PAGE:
Arizona Witnesses Strongly Oppose EPA’s Proposed Water Grab

PHOENIX, Arizona, June 2, 2014 - Today, U.S. Congressmen Paul Gosar issued the following statement following a joint field hearing in Phoenix, Arizona, that was attended by 5 members of the United States Congress including Lamar Smith (R-TX), Chairman of the House Science, Space, and Technology Committee:

For Immediate Release
Date: June 2, 2014


Contact: Gosar Press Office
Office: (202) 225-2315

PHOENIX, Arizona, June 2, 2014 - Today, U.S. Congressmen Paul Gosar issued the following statement following a joint field hearing in Phoenix, Arizona, that was attended by 5 members of the United States Congress including Lamar Smith (R-TX), Chairman of the House Science, Space, and Technology Committee:

"Resounding testimony today from Arizona witnesses confirmed that the EPA’s proposed water grab runs contrary to state and tribal water laws and would have devastating economic consequences for farmers, ranchers, small businesses, and water users in Arizona and throughout the country.

 The EPA is once again overreaching and attempting to seize control of more of our resources - in this case water - by attempting to expand the definition of navigable waters to include things like intrastate waters, farm and stock ponds, prior converted crop lands, prairie potholes and trenches that contain rainwater. Arizonans can't afford more economic hurdles and thieveries of precious water supplies from an overzealous, unaccountable federal government operating in hyper mode.

It’s unfortunate the EPA and the Army Corps of Engineers refused to participate in the hearing. I think they would have learned a lot from hearing from the people on the ground in Arizona. I would encourage them to hold regional listening sessions in the future to ensure they hear from the citizens that will be most impacted from this flawed rule."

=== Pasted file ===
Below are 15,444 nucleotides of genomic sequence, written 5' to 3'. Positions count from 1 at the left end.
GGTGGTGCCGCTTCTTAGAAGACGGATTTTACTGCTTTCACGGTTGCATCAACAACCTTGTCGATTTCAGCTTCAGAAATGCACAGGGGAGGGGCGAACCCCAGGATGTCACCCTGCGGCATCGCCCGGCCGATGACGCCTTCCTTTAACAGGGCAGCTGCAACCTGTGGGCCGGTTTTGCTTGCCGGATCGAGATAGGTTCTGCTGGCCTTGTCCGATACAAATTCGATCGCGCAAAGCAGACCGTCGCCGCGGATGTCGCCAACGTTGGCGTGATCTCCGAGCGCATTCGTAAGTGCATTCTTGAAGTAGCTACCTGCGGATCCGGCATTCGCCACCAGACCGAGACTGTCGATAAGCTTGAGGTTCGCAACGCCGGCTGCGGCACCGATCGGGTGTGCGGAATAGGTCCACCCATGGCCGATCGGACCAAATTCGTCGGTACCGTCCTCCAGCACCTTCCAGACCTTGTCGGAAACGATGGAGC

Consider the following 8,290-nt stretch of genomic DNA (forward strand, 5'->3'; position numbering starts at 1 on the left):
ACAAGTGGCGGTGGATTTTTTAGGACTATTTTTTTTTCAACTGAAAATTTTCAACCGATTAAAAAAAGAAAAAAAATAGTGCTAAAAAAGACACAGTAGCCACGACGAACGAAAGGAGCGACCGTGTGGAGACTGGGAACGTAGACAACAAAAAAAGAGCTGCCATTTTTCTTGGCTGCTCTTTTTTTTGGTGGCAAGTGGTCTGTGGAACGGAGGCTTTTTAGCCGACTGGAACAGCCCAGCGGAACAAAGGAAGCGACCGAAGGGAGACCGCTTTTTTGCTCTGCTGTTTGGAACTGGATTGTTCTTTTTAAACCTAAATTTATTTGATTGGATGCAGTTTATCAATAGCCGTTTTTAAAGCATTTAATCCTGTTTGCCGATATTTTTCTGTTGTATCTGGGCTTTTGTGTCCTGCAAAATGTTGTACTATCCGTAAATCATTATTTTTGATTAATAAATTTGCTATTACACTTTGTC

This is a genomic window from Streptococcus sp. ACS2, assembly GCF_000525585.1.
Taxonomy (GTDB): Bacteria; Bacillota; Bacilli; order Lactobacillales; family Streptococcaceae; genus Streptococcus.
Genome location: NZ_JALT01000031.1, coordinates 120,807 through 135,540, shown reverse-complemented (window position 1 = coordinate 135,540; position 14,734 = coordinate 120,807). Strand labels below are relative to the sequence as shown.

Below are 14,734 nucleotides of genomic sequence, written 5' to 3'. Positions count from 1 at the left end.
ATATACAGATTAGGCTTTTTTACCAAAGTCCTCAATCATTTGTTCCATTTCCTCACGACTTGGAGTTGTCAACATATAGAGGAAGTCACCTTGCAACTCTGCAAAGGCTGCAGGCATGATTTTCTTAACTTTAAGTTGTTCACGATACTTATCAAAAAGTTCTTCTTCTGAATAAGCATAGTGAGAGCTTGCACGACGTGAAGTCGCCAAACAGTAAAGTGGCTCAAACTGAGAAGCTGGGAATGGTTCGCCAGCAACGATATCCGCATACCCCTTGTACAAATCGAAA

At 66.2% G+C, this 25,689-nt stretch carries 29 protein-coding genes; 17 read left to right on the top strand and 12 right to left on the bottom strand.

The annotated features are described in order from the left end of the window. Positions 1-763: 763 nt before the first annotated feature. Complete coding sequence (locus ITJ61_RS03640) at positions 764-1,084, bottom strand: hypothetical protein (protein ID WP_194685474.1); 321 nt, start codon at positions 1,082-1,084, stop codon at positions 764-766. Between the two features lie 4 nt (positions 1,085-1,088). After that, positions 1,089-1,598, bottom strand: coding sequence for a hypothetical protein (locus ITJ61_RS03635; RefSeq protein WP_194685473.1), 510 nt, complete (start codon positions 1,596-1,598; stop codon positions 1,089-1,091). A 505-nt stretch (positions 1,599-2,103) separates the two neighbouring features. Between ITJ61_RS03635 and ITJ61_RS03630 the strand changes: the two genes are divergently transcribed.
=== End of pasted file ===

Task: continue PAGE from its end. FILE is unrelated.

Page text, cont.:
Notable Quotes from the Hearing:

Stefanie Smallhouse, testifying on behalf of the of the Arizona Farm Bureau said, "The newly proposed EPA rule for the Waters of the U.S. would be devastating to my family’s farming operation, as well as hundreds of others in agriculture in Arizona…This proposed rule is an economic disaster, and a dream killer for my kids. There is no way a family farm such as ours would be able to withstand the hefty fines which would be enforced as a result of this rule."

Bob Lynch, testifying on behalf of the Irrigation and Electrical Districts’ Association of Arizona said, "The EPA and the Corps have driven a truck through Justice Kennedy’s opinion in Rapanos. According to them, everything is relevant, everything affects everything, and everything is jurisdictional… How many permits will the Central Arizona Project need? Will it have to treat the water before it stores it in Lake Pleasant? Before it releases it back into its system to deliver to cities, towns, industries and agriculture? And who will be able to afford it? Certainly not agriculture…This may be the biggest jurisdictional overreach that I have witnessed in 50 years of law practice. I hate to say it but the only people who come out ahead on this proposed rule are lawyers."